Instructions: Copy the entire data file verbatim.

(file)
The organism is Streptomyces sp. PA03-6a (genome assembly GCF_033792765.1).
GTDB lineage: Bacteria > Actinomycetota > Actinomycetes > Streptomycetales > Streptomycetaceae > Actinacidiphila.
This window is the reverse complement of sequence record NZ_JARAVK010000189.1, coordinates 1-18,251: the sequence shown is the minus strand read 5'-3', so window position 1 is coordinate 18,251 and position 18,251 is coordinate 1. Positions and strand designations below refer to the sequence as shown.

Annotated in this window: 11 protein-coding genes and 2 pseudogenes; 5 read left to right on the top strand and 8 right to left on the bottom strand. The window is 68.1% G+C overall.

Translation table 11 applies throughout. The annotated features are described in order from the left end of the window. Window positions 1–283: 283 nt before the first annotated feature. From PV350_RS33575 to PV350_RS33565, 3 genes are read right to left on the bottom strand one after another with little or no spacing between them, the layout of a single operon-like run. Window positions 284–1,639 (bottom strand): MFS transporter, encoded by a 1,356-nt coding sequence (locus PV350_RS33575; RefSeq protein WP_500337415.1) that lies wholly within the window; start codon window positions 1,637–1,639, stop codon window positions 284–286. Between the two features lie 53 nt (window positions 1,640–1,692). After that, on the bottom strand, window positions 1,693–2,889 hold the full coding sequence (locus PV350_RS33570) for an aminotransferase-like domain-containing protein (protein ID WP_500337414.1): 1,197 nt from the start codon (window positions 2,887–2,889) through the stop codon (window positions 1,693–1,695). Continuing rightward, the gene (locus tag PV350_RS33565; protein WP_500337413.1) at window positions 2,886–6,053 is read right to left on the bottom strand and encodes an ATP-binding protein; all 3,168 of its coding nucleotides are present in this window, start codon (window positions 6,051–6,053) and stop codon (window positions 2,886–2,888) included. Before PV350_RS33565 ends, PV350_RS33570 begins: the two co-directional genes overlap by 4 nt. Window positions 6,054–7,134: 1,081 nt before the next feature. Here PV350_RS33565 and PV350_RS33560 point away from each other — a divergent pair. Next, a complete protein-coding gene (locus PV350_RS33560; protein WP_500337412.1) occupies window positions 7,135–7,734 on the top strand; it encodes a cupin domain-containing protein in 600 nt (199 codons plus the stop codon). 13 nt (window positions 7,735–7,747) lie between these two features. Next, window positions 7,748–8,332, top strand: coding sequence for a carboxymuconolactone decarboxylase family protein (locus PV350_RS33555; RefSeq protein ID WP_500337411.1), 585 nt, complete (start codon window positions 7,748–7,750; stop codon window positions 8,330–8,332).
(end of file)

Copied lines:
The organism is Streptomyces sp. PA03-6a (genome assembly GCF_033792765.1).
GTDB lineage: Bacteria > Actinomycetota > Actinomycetes > Streptomycetales > Streptomycetaceae > Actinacidiphila.
This window is the reverse complement of sequence record NZ_JARAVK010000189.1, coordinates 1-18,251: the sequence shown is the minus strand read 5'-3', so window position 1 is coordinate 18,251 and position 18,251 is coordinate 1. Positions and strand designations below refer to the sequence as shown.

Annotated in this window: 11 protein-coding genes and 2 pseudogenes; 5 read left to right on the top strand and 8 right to left on the bottom strand. The window is 68.1% G+C overall.

Translation table 11 applies throughout. The annotated features are described in order from the left end of the window. Window positions 1–283: 283 nt before the first annotated feature. From PV350_RS33575 to PV350_RS33565, 3 genes are read right to left on the bottom strand one after another with little or no spacing between them, the layout of a single operon-like run. Window positions 284–1,639 (bottom strand): MFS transporter, encoded by a 1,356-nt coding sequence (locus PV350_RS33575; RefSeq protein WP_500337415.1) that lies wholly within the window; start codon window positions 1,637–1,639, stop codon window positions 284–286. Between the two features lie 53 nt (window positions 1,640–1,692). After that, on the bottom strand, window positions 1,693–2,889 hold the full coding sequence (locus PV350_RS33570) for an aminotransferase-like domain-containing protein (protein ID WP_500337414.1): 1,197 nt from the start codon (window positions 2,887–2,889) through the stop codon (window positions 1,693–1,695). Continuing rightward, the gene (locus tag PV350_RS33565; protein WP_500337413.1) at window positions 2,886–6,053 is read right to left on the bottom strand and encodes an ATP-binding protein; all 3,168 of its coding nucleotides are present in this window, start codon (window positions 6,051–6,053) and stop codon (window positions 2,886–2,888) included. Before PV350_RS33565 ends, PV350_RS33570 begins: the two co-directional genes overlap by 4 nt. Window positions 6,054–7,134: 1,081 nt before the next feature. Here PV350_RS33565 and PV350_RS33560 point away from each other — a divergent pair. Next, a complete protein-coding gene (locus PV350_RS33560; protein WP_500337412.1) occupies window positions 7,135–7,734 on the top strand; it encodes a cupin domain-containing protein in 600 nt (199 codons plus the stop codon). 13 nt (window positions 7,735–7,747) lie between these two features. Next, window positions 7,748–8,332, top strand: coding sequence for a carboxymuconolactone decarboxylase family protein (locus PV350_RS33555; RefSeq protein ID WP_500337411.1), 585 nt, complete (start codon window positions 7,748–7,750; stop codon window positions 8,330–8,332).